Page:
WIPO SCP27: KEI statement on exceptions and limitations to patent rights

On Monday, 11 December 2017, KEI delivered the following statement in response to WIPO’s publication of a  Draft Reference Document on Exception Regarding Acts for Obtaining Regulatory Approval from Authorities.

KEI commends the work of the WIPO secretariat in preparing Draft Reference Document (SCP27/3) on Exception Regarding Acts for Obtaining Regulatory Approval from Authorities. The document provides a detailed overview of the policy objectives that engendered the creation of the regulatory review exception and a comprehensive insight into its application in 65 countries. Importantly, it also describes the challenges faced by countries in its implementation.

With respect to impact of the exception, the report provides the results of an impact assessment conducted by the United Kingdom “in conjunction with Section 60(5)(b) of Patents Act. The impact assessment estimated that the regulatory review exception “would reduce the cost of undertaking trials (for example, by eliminating cost of freedom-to-operate investigations which would save companies between £3,000 to £135,000 per trial) and would make the UK a more attractive place for companies to undertake research and development.”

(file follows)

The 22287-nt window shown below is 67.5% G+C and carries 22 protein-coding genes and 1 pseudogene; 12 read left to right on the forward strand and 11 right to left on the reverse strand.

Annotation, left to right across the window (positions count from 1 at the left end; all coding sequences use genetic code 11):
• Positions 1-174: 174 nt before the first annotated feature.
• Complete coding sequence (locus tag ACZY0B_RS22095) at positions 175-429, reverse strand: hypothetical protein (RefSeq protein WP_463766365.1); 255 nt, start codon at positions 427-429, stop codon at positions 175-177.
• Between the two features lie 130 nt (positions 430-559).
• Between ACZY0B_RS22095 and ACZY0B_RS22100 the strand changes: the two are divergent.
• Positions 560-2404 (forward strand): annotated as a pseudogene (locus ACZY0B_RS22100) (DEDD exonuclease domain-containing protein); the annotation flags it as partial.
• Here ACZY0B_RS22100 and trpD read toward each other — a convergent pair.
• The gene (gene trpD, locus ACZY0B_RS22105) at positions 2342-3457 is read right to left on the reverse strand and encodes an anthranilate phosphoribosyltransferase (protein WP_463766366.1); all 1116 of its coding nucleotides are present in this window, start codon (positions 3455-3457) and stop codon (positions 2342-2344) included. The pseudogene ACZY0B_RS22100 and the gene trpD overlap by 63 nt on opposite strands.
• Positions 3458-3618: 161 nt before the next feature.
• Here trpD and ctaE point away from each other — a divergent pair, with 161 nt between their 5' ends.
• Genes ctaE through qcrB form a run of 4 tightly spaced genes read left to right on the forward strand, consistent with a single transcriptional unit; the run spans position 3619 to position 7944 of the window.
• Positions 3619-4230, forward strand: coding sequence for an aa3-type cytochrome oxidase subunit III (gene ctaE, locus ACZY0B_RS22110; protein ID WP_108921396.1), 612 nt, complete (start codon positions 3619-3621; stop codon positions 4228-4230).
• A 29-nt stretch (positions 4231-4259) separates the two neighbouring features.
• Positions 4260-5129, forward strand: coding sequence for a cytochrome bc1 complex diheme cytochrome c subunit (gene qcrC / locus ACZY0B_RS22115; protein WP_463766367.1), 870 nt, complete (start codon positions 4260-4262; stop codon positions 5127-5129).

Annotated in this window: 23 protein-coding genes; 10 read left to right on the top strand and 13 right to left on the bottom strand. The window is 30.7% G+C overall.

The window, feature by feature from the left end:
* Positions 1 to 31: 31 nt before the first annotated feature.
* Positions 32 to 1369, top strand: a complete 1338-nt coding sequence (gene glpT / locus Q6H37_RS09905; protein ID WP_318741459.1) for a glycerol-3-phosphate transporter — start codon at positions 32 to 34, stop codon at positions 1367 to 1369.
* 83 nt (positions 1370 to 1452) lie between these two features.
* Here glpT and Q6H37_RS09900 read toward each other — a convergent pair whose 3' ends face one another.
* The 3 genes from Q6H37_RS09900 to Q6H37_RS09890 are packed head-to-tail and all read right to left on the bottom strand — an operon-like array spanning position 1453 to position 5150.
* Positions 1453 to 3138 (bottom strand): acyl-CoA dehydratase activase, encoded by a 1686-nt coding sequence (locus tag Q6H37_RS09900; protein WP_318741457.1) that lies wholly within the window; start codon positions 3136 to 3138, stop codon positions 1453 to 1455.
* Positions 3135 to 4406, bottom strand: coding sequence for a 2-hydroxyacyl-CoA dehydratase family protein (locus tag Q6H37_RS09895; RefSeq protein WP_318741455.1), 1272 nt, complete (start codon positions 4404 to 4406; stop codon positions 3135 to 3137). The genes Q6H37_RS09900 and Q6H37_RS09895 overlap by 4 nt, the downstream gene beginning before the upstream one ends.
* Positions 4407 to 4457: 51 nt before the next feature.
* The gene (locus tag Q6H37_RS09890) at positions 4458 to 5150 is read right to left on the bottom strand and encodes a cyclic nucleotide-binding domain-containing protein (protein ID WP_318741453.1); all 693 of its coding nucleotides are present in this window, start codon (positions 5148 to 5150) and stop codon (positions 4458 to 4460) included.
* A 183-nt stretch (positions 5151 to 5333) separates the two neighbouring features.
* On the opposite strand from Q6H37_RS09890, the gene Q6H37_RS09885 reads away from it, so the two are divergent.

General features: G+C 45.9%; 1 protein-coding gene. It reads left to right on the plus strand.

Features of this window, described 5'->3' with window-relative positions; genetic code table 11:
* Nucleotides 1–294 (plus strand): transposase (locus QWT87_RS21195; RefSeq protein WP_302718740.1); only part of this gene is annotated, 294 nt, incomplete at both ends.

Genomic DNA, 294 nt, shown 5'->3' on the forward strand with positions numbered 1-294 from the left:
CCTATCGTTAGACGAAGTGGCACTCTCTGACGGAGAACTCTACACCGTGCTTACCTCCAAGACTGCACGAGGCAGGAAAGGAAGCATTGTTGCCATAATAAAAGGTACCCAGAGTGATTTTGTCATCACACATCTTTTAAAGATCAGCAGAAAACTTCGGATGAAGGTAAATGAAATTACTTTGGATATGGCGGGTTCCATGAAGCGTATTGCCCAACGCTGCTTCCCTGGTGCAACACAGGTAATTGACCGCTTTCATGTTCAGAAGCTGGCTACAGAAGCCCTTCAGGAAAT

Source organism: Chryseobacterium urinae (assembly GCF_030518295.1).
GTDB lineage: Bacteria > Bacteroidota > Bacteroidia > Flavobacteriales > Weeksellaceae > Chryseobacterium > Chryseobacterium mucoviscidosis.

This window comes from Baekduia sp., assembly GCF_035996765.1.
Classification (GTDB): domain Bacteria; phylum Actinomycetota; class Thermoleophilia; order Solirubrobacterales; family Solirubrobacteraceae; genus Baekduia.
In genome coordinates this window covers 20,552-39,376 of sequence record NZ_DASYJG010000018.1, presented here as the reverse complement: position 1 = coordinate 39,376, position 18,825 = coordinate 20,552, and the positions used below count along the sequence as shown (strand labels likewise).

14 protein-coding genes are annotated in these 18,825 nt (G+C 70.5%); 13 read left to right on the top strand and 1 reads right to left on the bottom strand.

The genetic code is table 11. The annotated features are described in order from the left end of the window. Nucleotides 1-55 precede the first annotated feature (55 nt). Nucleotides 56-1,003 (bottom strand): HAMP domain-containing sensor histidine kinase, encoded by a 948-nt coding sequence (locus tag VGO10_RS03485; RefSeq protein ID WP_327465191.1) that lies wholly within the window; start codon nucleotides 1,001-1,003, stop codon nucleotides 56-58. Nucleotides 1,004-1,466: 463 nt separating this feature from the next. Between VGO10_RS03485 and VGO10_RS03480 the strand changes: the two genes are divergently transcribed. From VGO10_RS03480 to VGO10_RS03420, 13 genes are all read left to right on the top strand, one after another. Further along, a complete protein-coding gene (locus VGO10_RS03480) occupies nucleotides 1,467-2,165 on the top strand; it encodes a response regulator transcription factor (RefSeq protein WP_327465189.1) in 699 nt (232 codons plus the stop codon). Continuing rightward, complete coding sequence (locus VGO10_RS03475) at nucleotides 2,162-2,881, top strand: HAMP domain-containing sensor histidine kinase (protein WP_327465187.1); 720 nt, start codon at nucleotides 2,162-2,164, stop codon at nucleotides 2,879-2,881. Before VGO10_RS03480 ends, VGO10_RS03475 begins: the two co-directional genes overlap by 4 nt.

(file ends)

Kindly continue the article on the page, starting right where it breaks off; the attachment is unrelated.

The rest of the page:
As a follow up to the Secretariat’s work on the draft reference document, we request that the Office of the Chief Economist to conduct an impact assessment of the regulatory review exception in at least 7 countries. The terms of reference of this impact assessment could include:

1 . An examination of the effects of the regulatory review exception, if any, on the costs of undertaking clinical trials.

2. A study of how the regulatory review exception affected the entry of generic medicines into the market.


Thiru Balasubramaniam is the Geneva Representative of Knowledge Ecology International. Prior to his post as KEI’s Geneva Representative, Mr. Balasubramaniam worked at Health Action International in Colombo and at the World Health Organization in Geneva as a technical officer in the Department of Essential Drugs and Medicines Policy dealing with access to medicines and intellectual property. He began his career with CPTech working on issues related to health care and intellectual property. Mr. Balasubramaniam holds a B.A. in Economics and a Minor in European History from the University of Pennsylvania.